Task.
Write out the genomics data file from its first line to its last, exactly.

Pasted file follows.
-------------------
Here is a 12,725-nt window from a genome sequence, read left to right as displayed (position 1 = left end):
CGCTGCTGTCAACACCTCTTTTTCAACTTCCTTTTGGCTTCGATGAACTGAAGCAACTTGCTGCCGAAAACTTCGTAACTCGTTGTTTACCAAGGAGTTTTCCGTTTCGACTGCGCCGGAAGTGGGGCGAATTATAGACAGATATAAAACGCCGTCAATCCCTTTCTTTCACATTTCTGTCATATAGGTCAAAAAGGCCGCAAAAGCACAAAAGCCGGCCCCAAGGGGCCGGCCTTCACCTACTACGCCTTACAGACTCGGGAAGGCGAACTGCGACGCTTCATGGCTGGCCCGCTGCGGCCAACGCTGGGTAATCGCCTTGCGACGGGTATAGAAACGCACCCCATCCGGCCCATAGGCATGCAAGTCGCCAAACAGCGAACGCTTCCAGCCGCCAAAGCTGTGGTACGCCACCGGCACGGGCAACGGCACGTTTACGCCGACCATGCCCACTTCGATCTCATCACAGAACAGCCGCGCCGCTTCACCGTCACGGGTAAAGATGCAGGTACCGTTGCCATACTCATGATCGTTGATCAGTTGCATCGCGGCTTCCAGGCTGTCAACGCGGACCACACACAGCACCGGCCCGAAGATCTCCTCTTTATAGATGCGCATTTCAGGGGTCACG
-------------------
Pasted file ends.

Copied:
Here is a 12,725-nt window from a genome sequence, read left to right as displayed (position 1 = left end):
CGCTGCTGTCAACACCTCTTTTTCAACTTCCTTTTGGCTTCGATGAACTGAAGCAACTTGCTGCCGAAAACTTCGTAACTCGTTGTTTACCAAGGAGTTTTCCGTTTCGACTGCGCCGGAAGTGGGGCGAATTATAGACAGATATAAAACGCCGTCAATCCCTTTCTTTCACATTTCTGTCATATAGGTCAAAAAGGCCGCAAAAGCACAAAAGCCGGCCCCAAGGGGCCGGCCTTCACCTACTACGCCTTACAGACTCGGGAAGGCGAACTGCGACGCTTCATGGCTGGCCCGCTGCGGCCAACGCTGGGTAATCGCCTTGCGACGGGTATAGAAACGCACCCCATCCGGCCCATAGGCATGCAAGTCGCCAAACAGCGAACGCTTCCAGCCGCCAAAGCTGTGGTACGCCACCGGCACGGGCAACGGCACGTTTACGCCGACCATGCCCACTTCGATCTCATCACAGAACAGCCGCGCCGCTTCACCGTCACGGGTAAAGATGCAGGTACCGTTGCCATACTCATGATCGTTGATCAGTTGCATCGCGGCTTCCAGGCTGTCAACGCGGACCACACACAGCACCGGCCCGAAGATCTCCTCTTTATAGATGCGCATTTCAGGGGTCACG